Patterson-UTI Energy Inc.’s (PTEN) stock rose dramatically Thursday after it reported not only high demand for its specialized onshore walking rigs, but customers taking rigs without updated equipment to keep up with rising Permian Basin activity.
The stock rose 13% on Thursday, with more than 10 million shares trading hands, three times the normal volume. The stock opened Thursday at $25.80; it was still climbing Friday morning, averaging around $28.40.
Chairman Mark S. Siegel and CEO Andy Hendricks told analysts during a conference call that earnings this year should be 7% higher following an above-average fourth quarter improvement in the rig fleet. The pressure pumping business in the final three months rose 10% sequentially on a building backlog of hydraulic fracturing work.
The Houston-based oilfield services operator has more than 275 marketable land-based rigs that operate primarily in North America’s onshore. It also provides pressure pumping services, primarily in Texas and Appalachia.
PTEN’s average U.S. rig count in December “increased to 187 rigs…from 178 in October,” said Hendricks.
Demand is particularly strong, he said, for the high-specification Apex rigs, a business line that offers electric rigs that walk, or move quickly, on multi-pad drilling sites. Many of the rigs also run on natural gas.
PTEN could barely keep up with demand, said Hendricks.
“Additionally, demand has improved for our fleet of non-Apex electric rigs. In total, during the fourth quarter, our average operating rig count in the United States increased to 183 rigs from 181 in the third quarter and our average operating rig count in Canada increased to nine from eight in the third quarter.”
Average rig revenue per day increased $520 to $23,170 in 4Q2013 from $22,650 in the third quarter. Average rig operating costs per day fell $240 sequentially to $13,510. Average rig margin per day increased $760 to $9,660 from $8,900 in 3Q2013.
“We completed three new Apex rigs during the fourth quarter, for a total of 11 new Apex rigs during 2013,” said the CEO. “We plan to complete 20 new Apex rigs in 2013, including three in the first quarter. Since our last earnings release, we have contracted seven new Apex rigs,” giving the company contracts on 10 of the new planned rigs.
Based on contracts now in place, PTEN is expecting an average of 124 rigs operating under term contracts through March, and an average of 93 operating under contracts through the year.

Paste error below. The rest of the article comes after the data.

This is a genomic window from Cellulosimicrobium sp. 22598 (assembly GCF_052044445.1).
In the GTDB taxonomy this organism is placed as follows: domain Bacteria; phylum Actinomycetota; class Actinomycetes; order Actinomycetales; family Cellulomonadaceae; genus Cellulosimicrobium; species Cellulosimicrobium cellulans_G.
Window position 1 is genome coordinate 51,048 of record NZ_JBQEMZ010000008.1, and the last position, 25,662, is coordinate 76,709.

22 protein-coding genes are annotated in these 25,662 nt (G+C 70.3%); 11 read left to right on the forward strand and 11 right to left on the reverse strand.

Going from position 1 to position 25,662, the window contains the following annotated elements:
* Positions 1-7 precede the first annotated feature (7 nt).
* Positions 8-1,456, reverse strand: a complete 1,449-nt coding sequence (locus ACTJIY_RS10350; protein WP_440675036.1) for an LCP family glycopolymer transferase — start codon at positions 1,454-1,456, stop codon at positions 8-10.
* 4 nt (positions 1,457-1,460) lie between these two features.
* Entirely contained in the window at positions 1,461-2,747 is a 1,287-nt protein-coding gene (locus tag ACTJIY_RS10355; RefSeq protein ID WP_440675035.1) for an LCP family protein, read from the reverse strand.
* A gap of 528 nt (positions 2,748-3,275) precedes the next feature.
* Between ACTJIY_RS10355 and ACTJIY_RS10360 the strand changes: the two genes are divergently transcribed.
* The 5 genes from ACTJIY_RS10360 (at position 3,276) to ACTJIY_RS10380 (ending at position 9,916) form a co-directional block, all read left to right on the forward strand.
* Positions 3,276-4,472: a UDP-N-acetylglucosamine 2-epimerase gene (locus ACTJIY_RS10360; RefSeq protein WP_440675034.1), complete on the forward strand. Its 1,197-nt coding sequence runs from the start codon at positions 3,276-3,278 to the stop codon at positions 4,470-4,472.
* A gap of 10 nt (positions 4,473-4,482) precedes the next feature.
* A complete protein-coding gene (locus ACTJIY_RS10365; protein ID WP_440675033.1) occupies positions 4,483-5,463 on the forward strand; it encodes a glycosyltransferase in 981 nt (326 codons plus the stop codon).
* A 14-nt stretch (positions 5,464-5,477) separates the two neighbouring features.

There was seasonal decline in the pressure pumping business, but the gross margin still modestly improved to 21.5% of revenues.
“We significantly reduced our pressure pumping spending in 2013 as we transitioned from growing our fleet to focusing on improving the facilities and infrastructure necessary for us to profitably compete in what was a very competitive market,” Siegel said.
“As customer demand increased during the fourth quarter, we were quickly able to respond by reactivating non-Apex electric rigs to satisfy this need. The increasing demand for high-specification rigs to drill complex, horizontal wells continues.”
More recently, he said, “the focus on horizontal wells in the Permian Basin has accelerated, and we are well positioned as a market leader in this region and in walking rig technology for pad drilling.”
Pressure pumping remains competitive, said Siegel. “The increase in complex, horizontal wells should positively impact activity in 2014. Our focus on well-site execution and customer relationships has generated competitive advantages for us, and allowed us to activate equipment at the beginning of 2013 and keep our equipment active during the year.”
PTEN reported fourth quarter net income of $16.6 million (11 cents/share), down from $58.9 million (40 cents) in the year-ago period. Revenues rose slightly to $659 million from $653 million.
The quarterly results included a one-time charge of $37.8 million related to the mechanically powered rig fleet. It also included the retirement of 48 mechanical drilling rigs, which have been less appealing to customers. For the year, net income was $188 million ($1.28/share) from $299 million ($1.96) in 2012. Revenues were flat at $2.7 billion.
Siegel said the fourth quarter results “exceeded our expectations because of the higher-than-expected rig count and average margin per day. Rising rig demand in November and December caused 2013 to end on a positive note.”
The stronger results heading out of the final period is “really just incremental demand for rigs,” said Hendricks. “And there’s a shortage of high-spec rigs like our Apex out there right now…And so with that kind of demand, we’re also seeing demand for the non-Apex electrics.
“And we haven’t had to spend a lot of money. We haven’t done any major work on these rigs. They were in good shape and pretty much has put them back to work. Some of them already had upgrades…”
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